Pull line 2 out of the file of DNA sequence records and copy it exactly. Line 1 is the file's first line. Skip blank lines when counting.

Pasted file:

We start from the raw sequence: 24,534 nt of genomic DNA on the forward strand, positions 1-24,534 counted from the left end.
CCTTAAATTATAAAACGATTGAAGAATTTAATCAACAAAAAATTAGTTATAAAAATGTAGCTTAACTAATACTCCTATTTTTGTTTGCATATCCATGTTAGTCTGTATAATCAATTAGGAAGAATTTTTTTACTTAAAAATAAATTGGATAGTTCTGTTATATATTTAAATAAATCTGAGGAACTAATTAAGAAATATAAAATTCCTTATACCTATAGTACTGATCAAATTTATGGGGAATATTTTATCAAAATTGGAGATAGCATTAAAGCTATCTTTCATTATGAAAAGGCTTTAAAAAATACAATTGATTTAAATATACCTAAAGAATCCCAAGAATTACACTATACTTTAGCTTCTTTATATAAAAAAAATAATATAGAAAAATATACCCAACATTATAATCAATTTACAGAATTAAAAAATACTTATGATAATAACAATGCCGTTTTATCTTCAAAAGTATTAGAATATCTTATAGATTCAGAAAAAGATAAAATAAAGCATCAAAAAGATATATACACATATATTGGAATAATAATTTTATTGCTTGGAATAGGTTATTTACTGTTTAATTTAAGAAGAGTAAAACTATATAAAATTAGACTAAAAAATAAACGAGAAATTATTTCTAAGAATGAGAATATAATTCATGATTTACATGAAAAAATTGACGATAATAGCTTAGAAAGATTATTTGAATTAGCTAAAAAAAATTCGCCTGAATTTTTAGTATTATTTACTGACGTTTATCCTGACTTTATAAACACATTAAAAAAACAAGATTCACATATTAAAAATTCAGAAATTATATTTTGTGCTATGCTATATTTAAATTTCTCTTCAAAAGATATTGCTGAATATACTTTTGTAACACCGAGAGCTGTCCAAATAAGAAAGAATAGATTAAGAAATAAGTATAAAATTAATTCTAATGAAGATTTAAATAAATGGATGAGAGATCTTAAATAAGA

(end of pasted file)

CCTTAAATTATAAAACGATTGAAGAATTTAATCAACAAAAAATTAGTTATAAAAATGTAGCTTAACTAATACTCCTATTTTTGTTTGCATATCCATGTTAGTCTGTATAATCAATTAGGAAGAATTTTTTTACTTAAAAATAAATTGGATAGTTCTGTTATATATTTAAATAAATCTGAGGAACTAATTAAGAAATATAAAATTCCTTATACCTATAGTACTGATCAAATTTATGGGGAATATTTTATCAAAATTGGAGATAGCATTAAAGCTATCTTTCATTATGAAAAGGCTTTAAAAAATACAATTGATTTAAATATACCTAAAGAATCCCAAGAATTACACTATACTTTAGCTTCTTTATATAAAAAAAATAATATAGAAAAATATACCCAACATTATAATCAATTTACAGAATTAAAAAATACTTATGATAATAACAATGCCGTTTTATCTTCAAAAGTATTAGAATATCTTATAGATTCAGAAAAAGATAAAATAAAGCATCAAAAAGATATATACACATATATTGGAATAATAATTTTATTGCTTGGAATAGGTTATTTACTGTTTAATTTAAGAAGAGTAAAACTATATAAAATTAGACTAAAAAATAAACGAGAAATTATTTCTAAGAATGAGAATATAATTCATGATTTACATGAAAAAATTGACGATAATAGCTTAGAAAGATTATTTGAATTAGCTAAAAAAAATTCGCCTGAATTTTTAGTATTATTTACTGACGTTTATCCTGACTTTATAAACACATTAAAAAAACAAGATTCACATATTAAAAATTCAGAAATTATATTTTGTGCTATGCTATATTTAAATTTCTCTTCAAAAGATATTGCTGAATATACTTTTGTAACACCGAGAGCTGTCCAAATAAGAAAGAATAGATTAAGAAATAAGTATAAAATTAATTCTAATGAAGATTTAAATAAATGGATGAGAGATCTTAAATAAGA